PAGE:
5. Minor planning applications. If your neighbours can’t see it, hear it or smell it, then you should be able to do it. If they can, then let’s adopt the French system and appoint a mayor in each community who can act as the arbiter of good taste and neighbourly dispute. If you want to build, invite the mayor around for a drink and see where it goes from there.

10 Jul 2006

David Cameron's eco-renovation: an update

The story of David Cameron’s eco-renovation on his house in Notting Hill has been doing the rounds for six months now. I wrote it up on the blog back on January 9th, just after it broke. Back then, the budget was £10,000 which caused me to express a foul-smelling belch of disbelief.

The scheme has been mired in planning controversy. His snooty neighbours don’t fancy a rooftop wind turbine one bit and have been pulling all sorts of tricks to get it all delayed or even abandoned. As an aspirant political leader, Cameron will no doubt have welcomed the opportunity to learn more about what really excites the good citizenry of his country. But what tickled me more than this spat with his neighbours was the Daily Mail’s estimate of the job costs, which have now grown to around £1 million. OK, it’s only the Daily Mail and when have they ever allowed a couple of noughts to get in the way of a good story, but even so, from £10k to £1m in six months is going it some!

In my experience, most people start out wanting all kinds of fancy stuff when they commission building work, only to find out that they can’t afford any of it and they subsequently trim the job down to the bare essentials. Not so Cameron, it would seem. As he has got more and more enthusiastic about green technology, he seems to have adopted a buy now, pay later approach to his home improvements. Should make for an interesting Prime Minister, if he ever gets the job.

12 July: Cameron has won permission for his wind turbine. And the Daily Mail is now reporting the job costs as £150,000.

5 Jul 2006

Baufritz, the biological housebuilders

Last week I went on a rare expenses paid jolly to Germany. I was guest of Bavarian housebuilder Baufritz who, like many others in Germany, have watched Huf Haus blaze a trail into the UK selfbuild market and would like to do the same themselves.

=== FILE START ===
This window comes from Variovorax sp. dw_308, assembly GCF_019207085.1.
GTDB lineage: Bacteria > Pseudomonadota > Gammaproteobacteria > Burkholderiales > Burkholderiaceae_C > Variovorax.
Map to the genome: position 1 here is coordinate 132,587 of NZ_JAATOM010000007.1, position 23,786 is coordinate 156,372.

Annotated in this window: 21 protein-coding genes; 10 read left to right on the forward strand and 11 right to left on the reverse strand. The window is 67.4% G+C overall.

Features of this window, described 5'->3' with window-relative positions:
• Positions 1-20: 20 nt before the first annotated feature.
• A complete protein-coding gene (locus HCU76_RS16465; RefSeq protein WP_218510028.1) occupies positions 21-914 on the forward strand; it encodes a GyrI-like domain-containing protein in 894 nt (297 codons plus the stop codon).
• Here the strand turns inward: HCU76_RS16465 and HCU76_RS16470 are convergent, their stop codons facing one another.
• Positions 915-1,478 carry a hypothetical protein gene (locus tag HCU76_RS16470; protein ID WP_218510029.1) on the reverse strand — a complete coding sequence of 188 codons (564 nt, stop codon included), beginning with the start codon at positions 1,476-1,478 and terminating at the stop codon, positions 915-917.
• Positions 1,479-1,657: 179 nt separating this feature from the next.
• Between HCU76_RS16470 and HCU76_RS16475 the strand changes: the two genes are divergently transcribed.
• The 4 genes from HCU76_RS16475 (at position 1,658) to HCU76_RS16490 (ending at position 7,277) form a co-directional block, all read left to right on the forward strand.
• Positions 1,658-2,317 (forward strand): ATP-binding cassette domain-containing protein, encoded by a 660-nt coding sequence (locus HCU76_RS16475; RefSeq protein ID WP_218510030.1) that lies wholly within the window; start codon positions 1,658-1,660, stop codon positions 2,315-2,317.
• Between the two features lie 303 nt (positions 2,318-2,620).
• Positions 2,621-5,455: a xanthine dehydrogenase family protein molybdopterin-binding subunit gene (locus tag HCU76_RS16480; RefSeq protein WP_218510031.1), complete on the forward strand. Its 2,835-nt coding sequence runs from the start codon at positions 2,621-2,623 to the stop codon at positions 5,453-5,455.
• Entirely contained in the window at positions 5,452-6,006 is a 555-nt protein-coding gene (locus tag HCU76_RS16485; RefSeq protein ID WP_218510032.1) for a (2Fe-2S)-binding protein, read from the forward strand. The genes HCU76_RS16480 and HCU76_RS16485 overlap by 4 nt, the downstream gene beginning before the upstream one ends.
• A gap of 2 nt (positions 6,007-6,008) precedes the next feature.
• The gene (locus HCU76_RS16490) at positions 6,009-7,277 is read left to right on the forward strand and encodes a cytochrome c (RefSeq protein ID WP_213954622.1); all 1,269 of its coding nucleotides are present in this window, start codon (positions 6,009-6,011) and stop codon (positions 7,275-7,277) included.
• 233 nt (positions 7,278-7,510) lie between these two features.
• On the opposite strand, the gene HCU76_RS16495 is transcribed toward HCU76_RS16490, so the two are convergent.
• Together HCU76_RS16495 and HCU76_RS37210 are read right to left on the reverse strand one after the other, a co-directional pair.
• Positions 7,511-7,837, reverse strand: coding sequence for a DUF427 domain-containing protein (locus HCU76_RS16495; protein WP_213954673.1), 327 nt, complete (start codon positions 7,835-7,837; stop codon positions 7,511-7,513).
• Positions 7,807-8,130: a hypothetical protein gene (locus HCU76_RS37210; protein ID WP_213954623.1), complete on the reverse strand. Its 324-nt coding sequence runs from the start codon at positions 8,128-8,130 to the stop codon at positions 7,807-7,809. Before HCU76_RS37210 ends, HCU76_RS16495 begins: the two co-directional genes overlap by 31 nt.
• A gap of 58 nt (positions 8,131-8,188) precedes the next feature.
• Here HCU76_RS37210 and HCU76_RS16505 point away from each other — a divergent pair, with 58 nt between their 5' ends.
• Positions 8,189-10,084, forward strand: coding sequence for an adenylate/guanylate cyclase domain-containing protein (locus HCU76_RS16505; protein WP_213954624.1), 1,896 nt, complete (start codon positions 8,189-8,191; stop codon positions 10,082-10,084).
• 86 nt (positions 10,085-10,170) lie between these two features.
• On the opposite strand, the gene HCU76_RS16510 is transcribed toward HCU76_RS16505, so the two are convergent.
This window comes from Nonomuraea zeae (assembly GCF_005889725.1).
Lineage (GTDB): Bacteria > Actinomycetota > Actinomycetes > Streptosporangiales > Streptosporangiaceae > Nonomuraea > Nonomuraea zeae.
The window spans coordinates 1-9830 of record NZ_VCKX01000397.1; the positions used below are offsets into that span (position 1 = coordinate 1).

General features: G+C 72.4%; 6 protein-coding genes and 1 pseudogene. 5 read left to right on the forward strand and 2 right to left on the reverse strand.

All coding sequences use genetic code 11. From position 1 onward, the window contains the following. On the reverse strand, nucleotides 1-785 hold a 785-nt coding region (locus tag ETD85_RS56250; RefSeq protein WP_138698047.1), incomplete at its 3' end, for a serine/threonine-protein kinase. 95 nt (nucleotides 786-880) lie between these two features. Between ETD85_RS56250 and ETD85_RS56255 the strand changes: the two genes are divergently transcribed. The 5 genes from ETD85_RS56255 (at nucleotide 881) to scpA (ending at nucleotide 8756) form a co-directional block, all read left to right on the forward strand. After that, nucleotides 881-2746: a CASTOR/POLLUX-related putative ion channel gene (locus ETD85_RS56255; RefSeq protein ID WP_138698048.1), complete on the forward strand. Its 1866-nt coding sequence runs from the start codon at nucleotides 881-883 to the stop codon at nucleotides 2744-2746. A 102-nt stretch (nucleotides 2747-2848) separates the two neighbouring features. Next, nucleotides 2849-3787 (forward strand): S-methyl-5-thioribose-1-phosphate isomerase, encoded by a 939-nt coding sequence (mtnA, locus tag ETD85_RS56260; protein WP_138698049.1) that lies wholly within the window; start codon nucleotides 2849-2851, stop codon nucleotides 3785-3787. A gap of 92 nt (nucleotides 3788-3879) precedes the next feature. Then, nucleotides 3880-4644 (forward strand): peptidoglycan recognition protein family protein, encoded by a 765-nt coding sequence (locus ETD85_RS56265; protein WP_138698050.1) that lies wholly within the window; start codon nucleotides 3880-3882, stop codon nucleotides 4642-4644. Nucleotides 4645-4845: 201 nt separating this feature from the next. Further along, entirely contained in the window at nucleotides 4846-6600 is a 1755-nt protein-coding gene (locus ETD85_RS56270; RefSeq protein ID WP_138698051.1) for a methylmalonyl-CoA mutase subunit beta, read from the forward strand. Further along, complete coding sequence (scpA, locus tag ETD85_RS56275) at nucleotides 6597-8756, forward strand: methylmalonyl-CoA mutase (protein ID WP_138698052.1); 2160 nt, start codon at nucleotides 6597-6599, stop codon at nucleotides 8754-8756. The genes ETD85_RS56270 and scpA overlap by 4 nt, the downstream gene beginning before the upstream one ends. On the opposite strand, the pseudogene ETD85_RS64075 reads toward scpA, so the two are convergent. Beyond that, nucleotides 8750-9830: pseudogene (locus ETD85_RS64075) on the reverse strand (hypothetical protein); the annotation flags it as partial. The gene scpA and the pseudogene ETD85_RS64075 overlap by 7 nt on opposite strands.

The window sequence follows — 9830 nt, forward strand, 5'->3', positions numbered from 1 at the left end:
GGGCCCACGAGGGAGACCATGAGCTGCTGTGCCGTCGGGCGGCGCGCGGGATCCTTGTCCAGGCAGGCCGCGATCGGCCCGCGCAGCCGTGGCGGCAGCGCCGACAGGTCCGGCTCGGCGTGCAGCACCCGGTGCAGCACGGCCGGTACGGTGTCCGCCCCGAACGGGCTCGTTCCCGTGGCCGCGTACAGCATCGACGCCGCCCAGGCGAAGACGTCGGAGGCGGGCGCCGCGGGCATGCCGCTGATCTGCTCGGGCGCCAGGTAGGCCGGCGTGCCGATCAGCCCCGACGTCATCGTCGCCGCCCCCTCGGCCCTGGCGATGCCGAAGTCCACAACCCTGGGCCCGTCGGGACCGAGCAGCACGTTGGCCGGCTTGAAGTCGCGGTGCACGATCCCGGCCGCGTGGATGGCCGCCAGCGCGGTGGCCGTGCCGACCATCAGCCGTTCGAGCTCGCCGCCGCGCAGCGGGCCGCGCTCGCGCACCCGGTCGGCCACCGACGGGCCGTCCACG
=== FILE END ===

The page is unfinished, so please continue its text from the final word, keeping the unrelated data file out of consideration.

There are something like a hundred fertighaus (factory house) companies in Germany, in the Huf Haus/Baufritz mould. They typically build a few hundred homes each year, similar in size to what several timber frame housebuilders do over here. The German businesses are also usually timber frame but it’s not timber frame as we know it in the UK. Here, we tend to supply just the timber skeleton, the superstructure, which then has to be finished on site. The Germans, by contrast, assemble most of the house, including internal and external wall finishes, in what is sometimes referred to as a closed-panel system.

To a visitor from the UK, the gleaming efficiency of the production lines is a site to behold. It’s reminiscent of car factories with wall and roof panels moving through assembly lines with a minimum of human intervention. If you want to read up more on it, there is a very funny description on the But She’s a Girl blogsite. Baufritz produce around 250 houses a year with a staff of 260, of which around 80 work in the factory and a further 60 work on site as erection crews. Work it out: it’s roughly one house per person per year. Say 1800 hours input. In the UK, you would expect to see between 3000 and 5000 hours work go into a traditionally-built house of similar size, and not that much less for a timber-frame one.

The reasons for this different approach are several.
• German’s pay high tax on overtime so there is an incentive to increase production from regular working hours.
• Germany hasn’t experienced the housing booms and busts that we have had in the UK. Consequently, German builders are confident enough to invest in manufacturing facilities.
• Unlike in the UK, Germans rarely seem to sell family companies and they tend to invest for the long term. Baufritz is a good example: it is owned and managed by the fourth generation of the Fritz family.
• The basic German house shape is simpler and less variable than its British equivalent. It lends itself to prefabrication.
• Planning permission for homes in rural districts is much easier to obtain in Germany and the selfbuild market is much larger, maybe ten times the size of the UK.
• Without wishing to resort to oversimplistic stereotypes, Germans seem to be naturally good at organisation, teamwork and manufacturing. In contrast, Brits are more inventive, more willing to experiment and quicker to embrace change. All these factors combine to explain why prefabrication has taken off in Germany but struggled in the UK, for it’s expensive to change horses when you have invested huge amounts of money on one particular method.

And there are elements of German housebuilding that are surprisingly conservative. Various innovations which have been widely taken up in British housebuilding have seemingly been ignored in Germany. Trussed roofs, engineered timber beams, precast concrete flooring: no sign of these in Germany, as far as I can work out. In fact, most fertighaus builders lay a wet concrete screed within the intermediate floor, just because that’s the way it has always been done, despite the fact that it stops the house erection process stone dead whilst the concrete dries.